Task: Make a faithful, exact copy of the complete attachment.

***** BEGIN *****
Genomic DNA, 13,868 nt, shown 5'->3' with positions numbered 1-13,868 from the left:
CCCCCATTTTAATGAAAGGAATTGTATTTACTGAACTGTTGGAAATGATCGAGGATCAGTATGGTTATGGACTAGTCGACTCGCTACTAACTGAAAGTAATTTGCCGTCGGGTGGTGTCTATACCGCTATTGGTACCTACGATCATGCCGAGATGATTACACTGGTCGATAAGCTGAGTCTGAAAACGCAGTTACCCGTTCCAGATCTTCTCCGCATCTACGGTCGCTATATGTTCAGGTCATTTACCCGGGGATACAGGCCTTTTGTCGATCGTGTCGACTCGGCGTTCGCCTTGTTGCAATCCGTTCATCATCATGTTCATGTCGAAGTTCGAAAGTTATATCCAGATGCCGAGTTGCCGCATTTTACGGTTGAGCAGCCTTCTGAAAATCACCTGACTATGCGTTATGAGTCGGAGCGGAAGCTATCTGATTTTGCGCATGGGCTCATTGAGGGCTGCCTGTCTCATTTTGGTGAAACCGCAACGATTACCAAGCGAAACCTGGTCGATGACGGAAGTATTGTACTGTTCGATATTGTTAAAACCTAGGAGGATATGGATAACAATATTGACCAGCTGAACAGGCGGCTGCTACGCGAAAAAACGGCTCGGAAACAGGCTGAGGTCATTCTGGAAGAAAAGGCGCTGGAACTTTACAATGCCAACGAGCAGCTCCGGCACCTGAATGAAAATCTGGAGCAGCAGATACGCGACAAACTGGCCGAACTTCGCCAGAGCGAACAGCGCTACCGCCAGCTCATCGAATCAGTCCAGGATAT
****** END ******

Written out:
Genomic DNA, 13,868 nt, shown 5'->3' with positions numbered 1-13,868 from the left:
CCCCCATTTTAATGAAAGGAATTGTATTTACTGAACTGTTGGAAATGATCGAGGATCAGTATGGTTATGGACTAGTCGACTCGCTACTAACTGAAAGTAATTTGCCGTCGGGTGGTGTCTATACCGCTATTGGTACCTACGATCATGCCGAGATGATTACACTGGTCGATAAGCTGAGTCTGAAAACGCAGTTACCCGTTCCAGATCTTCTCCGCATCTACGGTCGCTATATGTTCAGGTCATTTACCCGGGGATACAGGCCTTTTGTCGATCGTGTCGACTCGGCGTTCGCCTTGTTGCAATCCGTTCATCATCATGTTCATGTCGAAGTTCGAAAGTTATATCCAGATGCCGAGTTGCCGCATTTTACGGTTGAGCAGCCTTCTGAAAATCACCTGACTATGCGTTATGAGTCGGAGCGGAAGCTATCTGATTTTGCGCATGGGCTCATTGAGGGCTGCCTGTCTCATTTTGGTGAAACCGCAACGATTACCAAGCGAAACCTGGTCGATGACGGAAGTATTGTACTGTTCGATATTGTTAAAACCTAGGAGGATATGGATAACAATATTGACCAGCTGAACAGGCGGCTGCTACGCGAAAAAACGGCTCGGAAACAGGCTGAGGTCATTCTGGAAGAAAAGGCGCTGGAACTTTACAATGCCAACGAGCAGCTCCGGCACCTGAATGAAAATCTGGAGCAGCAGATACGCGACAAACTGGCCGAACTTCGCCAGAGCGAACAGCGCTACCGCCAGCTCATCGAATCAGTCCAGGATAT